Once you get to know your way around Canvas, the day-to-day management of a class is, at least in my experience, much smoother and quicker (than in Blackboard).
I use iClicker in my class for attendance and to check student understanding. In every class, I ask one or two multiple-choice questions to determine if students understand the concepts presented. Since this is to gauge their understanding, I don’t penalize them for incorrect answers.
I used Mentimeter to create my lecture slides for my large introduction to moral philosophy class in the fall, and I am using it again this semester to create the lecture slides for my smaller environmental ethics class.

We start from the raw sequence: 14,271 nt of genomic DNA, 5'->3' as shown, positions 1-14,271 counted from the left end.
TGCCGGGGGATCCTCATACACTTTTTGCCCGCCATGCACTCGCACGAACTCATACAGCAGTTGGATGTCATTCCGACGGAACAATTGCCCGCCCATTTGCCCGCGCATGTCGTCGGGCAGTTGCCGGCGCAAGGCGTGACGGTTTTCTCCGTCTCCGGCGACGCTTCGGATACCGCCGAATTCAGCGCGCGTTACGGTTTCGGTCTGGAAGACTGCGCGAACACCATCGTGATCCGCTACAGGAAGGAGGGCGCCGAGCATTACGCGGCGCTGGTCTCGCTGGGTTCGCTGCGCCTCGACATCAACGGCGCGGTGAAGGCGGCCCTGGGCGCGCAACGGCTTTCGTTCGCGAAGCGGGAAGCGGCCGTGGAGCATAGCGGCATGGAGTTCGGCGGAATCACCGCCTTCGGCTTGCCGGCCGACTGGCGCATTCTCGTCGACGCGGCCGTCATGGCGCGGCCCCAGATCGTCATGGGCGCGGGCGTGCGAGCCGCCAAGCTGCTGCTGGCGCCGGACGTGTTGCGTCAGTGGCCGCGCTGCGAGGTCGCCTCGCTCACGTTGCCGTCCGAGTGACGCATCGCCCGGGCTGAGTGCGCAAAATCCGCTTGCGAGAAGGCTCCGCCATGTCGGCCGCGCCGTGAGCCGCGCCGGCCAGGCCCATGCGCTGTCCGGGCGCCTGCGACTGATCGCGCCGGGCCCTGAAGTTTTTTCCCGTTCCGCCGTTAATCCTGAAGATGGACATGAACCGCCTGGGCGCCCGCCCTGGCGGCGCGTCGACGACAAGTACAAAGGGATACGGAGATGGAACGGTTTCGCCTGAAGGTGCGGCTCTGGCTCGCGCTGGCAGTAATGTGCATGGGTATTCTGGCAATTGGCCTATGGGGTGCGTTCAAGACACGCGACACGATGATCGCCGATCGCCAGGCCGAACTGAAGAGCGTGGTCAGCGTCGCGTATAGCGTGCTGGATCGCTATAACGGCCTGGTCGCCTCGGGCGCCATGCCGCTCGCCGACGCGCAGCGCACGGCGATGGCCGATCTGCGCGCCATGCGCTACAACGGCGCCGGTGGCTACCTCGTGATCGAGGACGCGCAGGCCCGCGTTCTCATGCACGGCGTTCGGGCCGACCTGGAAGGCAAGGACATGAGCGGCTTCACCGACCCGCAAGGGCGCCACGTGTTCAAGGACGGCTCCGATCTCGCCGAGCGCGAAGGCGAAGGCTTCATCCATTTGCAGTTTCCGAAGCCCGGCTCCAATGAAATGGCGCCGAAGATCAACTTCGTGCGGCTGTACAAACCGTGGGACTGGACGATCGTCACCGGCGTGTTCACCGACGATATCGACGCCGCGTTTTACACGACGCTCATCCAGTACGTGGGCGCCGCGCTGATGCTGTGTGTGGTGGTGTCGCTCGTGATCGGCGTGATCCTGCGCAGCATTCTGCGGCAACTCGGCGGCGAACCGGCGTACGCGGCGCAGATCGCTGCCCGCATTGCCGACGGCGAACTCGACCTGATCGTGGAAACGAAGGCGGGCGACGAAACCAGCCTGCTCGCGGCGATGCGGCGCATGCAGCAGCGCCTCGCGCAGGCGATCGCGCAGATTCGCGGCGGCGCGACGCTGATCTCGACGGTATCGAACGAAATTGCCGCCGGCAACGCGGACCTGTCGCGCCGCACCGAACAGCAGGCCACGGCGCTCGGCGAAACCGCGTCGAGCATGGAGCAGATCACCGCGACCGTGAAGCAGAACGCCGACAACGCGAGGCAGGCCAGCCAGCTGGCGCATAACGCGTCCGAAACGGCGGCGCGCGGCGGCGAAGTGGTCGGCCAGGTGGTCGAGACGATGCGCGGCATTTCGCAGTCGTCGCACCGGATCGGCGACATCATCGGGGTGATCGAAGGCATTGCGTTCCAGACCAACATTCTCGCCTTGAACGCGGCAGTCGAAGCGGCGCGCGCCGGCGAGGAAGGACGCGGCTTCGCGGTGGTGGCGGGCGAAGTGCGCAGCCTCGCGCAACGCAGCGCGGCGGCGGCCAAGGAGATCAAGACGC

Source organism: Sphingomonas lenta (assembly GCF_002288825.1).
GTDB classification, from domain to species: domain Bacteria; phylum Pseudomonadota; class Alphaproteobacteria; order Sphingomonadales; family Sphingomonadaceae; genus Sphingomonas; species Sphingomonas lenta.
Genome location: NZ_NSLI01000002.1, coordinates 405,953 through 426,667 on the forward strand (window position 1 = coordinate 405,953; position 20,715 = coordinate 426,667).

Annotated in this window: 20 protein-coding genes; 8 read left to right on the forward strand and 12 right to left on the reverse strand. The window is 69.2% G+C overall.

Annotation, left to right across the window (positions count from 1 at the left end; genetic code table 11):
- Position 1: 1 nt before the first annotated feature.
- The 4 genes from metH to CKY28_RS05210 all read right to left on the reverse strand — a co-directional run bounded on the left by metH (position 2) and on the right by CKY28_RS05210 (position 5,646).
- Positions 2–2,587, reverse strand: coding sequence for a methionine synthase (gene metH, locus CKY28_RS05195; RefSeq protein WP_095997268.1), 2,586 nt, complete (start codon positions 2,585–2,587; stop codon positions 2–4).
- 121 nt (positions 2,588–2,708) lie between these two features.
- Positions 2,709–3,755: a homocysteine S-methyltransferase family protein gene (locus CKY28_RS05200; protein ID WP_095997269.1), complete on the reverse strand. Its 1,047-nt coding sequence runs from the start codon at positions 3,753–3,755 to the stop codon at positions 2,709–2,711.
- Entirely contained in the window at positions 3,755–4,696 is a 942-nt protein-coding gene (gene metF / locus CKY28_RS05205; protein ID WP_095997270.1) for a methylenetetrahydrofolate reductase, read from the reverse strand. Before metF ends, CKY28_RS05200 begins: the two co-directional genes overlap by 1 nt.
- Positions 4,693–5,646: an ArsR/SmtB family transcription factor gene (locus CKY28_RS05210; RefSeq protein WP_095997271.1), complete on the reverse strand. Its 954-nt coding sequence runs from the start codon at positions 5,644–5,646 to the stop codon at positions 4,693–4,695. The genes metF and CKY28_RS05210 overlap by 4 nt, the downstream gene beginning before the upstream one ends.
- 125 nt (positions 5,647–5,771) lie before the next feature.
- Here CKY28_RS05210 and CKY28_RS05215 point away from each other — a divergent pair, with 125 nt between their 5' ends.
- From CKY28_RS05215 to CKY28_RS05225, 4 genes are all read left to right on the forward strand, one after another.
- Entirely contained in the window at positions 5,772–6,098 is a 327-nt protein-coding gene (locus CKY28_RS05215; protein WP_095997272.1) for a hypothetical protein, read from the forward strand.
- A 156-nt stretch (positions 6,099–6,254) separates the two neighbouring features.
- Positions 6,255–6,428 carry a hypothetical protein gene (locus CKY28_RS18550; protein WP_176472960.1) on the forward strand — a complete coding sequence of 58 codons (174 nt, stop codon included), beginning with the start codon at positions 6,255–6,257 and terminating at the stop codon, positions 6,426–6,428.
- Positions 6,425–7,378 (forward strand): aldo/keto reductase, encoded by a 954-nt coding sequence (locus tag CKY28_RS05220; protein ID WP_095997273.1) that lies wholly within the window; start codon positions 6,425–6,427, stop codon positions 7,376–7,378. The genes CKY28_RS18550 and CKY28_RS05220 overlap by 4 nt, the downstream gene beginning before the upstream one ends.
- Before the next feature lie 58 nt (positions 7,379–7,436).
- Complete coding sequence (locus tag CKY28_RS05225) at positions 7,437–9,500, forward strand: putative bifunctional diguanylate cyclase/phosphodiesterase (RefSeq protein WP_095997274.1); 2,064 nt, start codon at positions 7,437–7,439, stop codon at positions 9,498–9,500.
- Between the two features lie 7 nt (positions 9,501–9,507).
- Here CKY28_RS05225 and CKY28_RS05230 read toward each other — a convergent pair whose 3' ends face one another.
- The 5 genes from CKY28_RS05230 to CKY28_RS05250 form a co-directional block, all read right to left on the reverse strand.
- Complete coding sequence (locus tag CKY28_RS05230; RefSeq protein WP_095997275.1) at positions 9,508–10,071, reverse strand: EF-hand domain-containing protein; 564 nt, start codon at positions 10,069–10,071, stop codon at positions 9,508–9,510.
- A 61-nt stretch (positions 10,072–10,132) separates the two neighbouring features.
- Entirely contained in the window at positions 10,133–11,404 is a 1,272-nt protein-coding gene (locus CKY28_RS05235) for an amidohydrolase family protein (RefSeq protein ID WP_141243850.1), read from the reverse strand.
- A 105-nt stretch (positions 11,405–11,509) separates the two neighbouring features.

I use Hypothesis to engage students with the text in advance and to have a better sense of the themes we will address during the readings’ discussion. It helps to identify passages that we wish to spend more time on, to structure the class, and prepare additional material in advance.
I found Ed Discussion useful. In the large applied mathematics class that I teach, Ed served as a discussion tool and question and answer tool for students, in a format everyone can see.
Canvas provides a one-stop platform to create and administer writing assignments. My students submit their work and do peer reviews on Canvas. Not having to email back and forth to share Word attachments saves precious time.